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Those People by Louise Candlish - Review

Saturday, April 24, 2021

I've enjoyed Our House and The Other Passenger by Louise Candlish, and I've seen a bunch of people rave about Those People, so I really wanted to get to it. I'm trying to not buy any books though, so I looked on my local library site and saw it was available, so I put in a request for it. It arrived at my local library a couple of weeks later and Lee picked it up for me. It's so easy because it's already checked out to you - you just pick up the bag that's got your name on and go. Really simple! And I do like to support my local libraries because they're so important and because if we don't all use them, the Tories will shut them all down. 

So, like Candlish's other books, basically this one is full of terrible people and you want all of them to have terrible things happen to them. Most people in this book are posh and/or wealthy, and I like it when posh people don't succeed. Haha, sorry. I do love this kind of book.

All these people live on Lowlands Way, a street near Crystal Palace in London, and they are incredibly proud of that. At the bottom of the street are some lesser houses, but we don't have to care about them. At the top end are big Victorian villas, and people with a lot of money. But at the very top is two semi-deatched houses, built on the plot of a house bombed in the Blitz (although, why are they then numbers 1 and 3 if they only existed after WWII and all the other houses would have been previously numbered??? There's a plot hole!). Number 1 used to belong to an old lady named Jean, but she's died, and her nephew Darren has inherited the house. He moves in with his wife Jodie, and chaos starts to reign.

They are, no doubt, noisy neighbours. They do DIY at any time of the day, and they play loud metal music all night. They are also running a second hand car garage from the house, meaning they're taking up more than their fair share of parking spaces on the street. They make life hell for the house attached to them, which belongs to Ant and Em and their small baby, Sam. Sam can't sleep and Em is getting to the end of her tether.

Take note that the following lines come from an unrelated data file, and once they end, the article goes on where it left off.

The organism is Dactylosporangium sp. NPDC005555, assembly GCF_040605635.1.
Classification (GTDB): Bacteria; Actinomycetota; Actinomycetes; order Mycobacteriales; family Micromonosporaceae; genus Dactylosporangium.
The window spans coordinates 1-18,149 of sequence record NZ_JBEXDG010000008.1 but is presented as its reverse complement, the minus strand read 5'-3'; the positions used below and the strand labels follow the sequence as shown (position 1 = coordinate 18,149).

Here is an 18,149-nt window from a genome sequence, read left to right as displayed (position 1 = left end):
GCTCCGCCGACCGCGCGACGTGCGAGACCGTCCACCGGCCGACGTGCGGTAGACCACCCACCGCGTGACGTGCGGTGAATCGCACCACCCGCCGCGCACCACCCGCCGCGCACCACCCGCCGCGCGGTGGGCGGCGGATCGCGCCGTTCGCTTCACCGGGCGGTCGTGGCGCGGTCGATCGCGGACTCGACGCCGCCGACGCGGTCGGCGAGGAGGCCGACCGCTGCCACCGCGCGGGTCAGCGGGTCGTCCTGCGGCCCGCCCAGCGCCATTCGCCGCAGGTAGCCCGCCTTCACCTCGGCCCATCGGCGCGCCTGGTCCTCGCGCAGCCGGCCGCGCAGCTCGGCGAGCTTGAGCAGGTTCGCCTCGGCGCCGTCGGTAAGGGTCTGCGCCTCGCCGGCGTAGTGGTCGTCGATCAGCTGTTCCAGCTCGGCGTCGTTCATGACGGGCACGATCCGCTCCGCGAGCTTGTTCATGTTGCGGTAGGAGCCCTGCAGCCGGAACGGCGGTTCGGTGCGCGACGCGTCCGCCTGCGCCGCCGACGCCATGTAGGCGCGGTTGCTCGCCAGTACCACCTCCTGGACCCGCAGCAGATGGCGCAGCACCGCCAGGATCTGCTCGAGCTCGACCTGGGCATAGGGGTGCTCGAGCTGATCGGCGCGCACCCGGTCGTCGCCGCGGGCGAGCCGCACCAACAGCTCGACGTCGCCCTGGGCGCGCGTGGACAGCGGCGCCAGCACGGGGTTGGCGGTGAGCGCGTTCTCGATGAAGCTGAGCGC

Everyone else in the street has problems with the newcomers too. Opposite, there's Sissy, who runs a bed and breakfast from her house, and who begins to get bad reviews because of the noise opposite. At numbers 5 and 7 there are brothers Finn and Ralph and their families. Finn is married to Tess, a stay at home mum, and she's desperate to move away from Finn's brother and wife, who she thinks have too much of an influence on Finn. The two families live next to each other and have a big shared garden. I'm not quite sure why this is relevant but they kept mentioning it. Tess gets delegated to by her sister in law a lot, and is often annoyed by her. 

Ralph and Naomi are kind of the A list couple on the street. Naomi runs some kind of thing like Mumsnet, and she's very posh and really annoying and thinks everyone is beneath her. Ralph (and Finn) came from working class origins but have managed to drag themselves up! Wow. And now Ralph owns a leather goods business in Bermondsey, and reckons he's the king of the world, to be honest. He's hotheaded and very irritating, and I so badly wanted him to get his comeuppance. 

The street is very proud of this thing they have called Play Out Sunday where they all move their cars off the street and close the road to traffic so that the children can play out in the street like in the olden days. Darren doesn't even KNOW about this initiative when everyone has a go at him for not moving his cards, but like fine, expect him to just know that this thing happen. (And also right, where did they all move their cars TO? Nearby streets, apparently - and how is that fair?! Or do only poor people live there, and therefore they don't matter????? Omg, this book)

Relationships between the residents and Darren and Jodie go very sour very fast. The police and council say they need documentation of what's happening, so Ant sets up a camera from his front window. But then tragedy occurs - as it was obviously going to - and everyone is a suspect. It's like Murder on the Orient Express, honestly. I wouldn't have been surprised if they had all been in on it. 

I really enjoyed Our House, and I liked The Other Passenger, but this book kind of annoyed me because everyone was just so snobby and snotty. I didn't get what Naomi's problem was, and it was never resolved. I didn't understand why almost anyone did what they did. I'm giving this three out of five. 

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